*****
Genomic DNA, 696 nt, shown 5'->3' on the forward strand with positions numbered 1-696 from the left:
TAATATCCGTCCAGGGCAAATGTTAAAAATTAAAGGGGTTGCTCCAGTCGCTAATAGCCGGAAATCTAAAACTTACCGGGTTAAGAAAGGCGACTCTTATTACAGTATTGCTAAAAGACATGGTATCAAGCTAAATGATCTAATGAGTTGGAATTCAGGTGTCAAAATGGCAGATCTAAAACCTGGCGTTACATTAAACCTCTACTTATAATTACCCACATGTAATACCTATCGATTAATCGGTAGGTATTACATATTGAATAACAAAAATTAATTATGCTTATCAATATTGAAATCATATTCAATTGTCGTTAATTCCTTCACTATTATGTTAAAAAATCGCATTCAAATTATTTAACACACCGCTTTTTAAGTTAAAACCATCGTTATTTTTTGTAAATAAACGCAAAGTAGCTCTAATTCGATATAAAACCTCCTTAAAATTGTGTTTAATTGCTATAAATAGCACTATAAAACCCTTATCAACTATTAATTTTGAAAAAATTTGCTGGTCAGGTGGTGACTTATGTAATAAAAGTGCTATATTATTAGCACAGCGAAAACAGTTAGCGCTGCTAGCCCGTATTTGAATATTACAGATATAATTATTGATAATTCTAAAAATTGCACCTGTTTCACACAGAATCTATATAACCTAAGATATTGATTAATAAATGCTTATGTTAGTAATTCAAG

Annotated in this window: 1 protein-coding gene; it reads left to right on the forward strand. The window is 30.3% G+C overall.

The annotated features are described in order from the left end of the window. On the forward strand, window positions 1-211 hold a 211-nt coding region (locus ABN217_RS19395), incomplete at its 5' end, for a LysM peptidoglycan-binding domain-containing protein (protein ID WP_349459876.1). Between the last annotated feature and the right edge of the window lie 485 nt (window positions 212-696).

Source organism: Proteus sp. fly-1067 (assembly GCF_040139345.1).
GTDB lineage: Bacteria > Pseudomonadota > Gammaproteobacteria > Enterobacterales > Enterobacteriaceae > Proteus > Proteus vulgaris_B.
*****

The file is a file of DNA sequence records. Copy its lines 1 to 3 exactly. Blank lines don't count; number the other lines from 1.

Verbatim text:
Genomic DNA, 696 nt, shown 5'->3' on the forward strand with positions numbered 1-696 from the left:
TAATATCCGTCCAGGGCAAATGTTAAAAATTAAAGGGGTTGCTCCAGTCGCTAATAGCCGGAAATCTAAAACTTACCGGGTTAAGAAAGGCGACTCTTATTACAGTATTGCTAAAAGACATGGTATCAAGCTAAATGATCTAATGAGTTGGAATTCAGGTGTCAAAATGGCAGATCTAAAACCTGGCGTTACATTAAACCTCTACTTATAATTACCCACATGTAATACCTATCGATTAATCGGTAGGTATTACATATTGAATAACAAAAATTAATTATGCTTATCAATATTGAAATCATATTCAATTGTCGTTAATTCCTTCACTATTATGTTAAAAAATCGCATTCAAATTATTTAACACACCGCTTTTTAAGTTAAAACCATCGTTATTTTTTGTAAATAAACGCAAAGTAGCTCTAATTCGATATAAAACCTCCTTAAAATTGTGTTTAATTGCTATAAATAGCACTATAAAACCCTTATCAACTATTAATTTTGAAAAAATTTGCTGGTCAGGTGGTGACTTATGTAATAAAAGTGCTATATTATTAGCACAGCGAAAACAGTTAGCGCTGCTAGCCCGTATTTGAATATTACAGATATAATTATTGATAATTCTAAAAATTGCACCTGTTTCACACAGAATCTATATAACCTAAGATATTGATTAATAAATGCTTATGTTAGTAATTCAAG

Annotated in this window: 1 protein-coding gene; it reads left to right on the forward strand. The window is 30.3% G+C overall.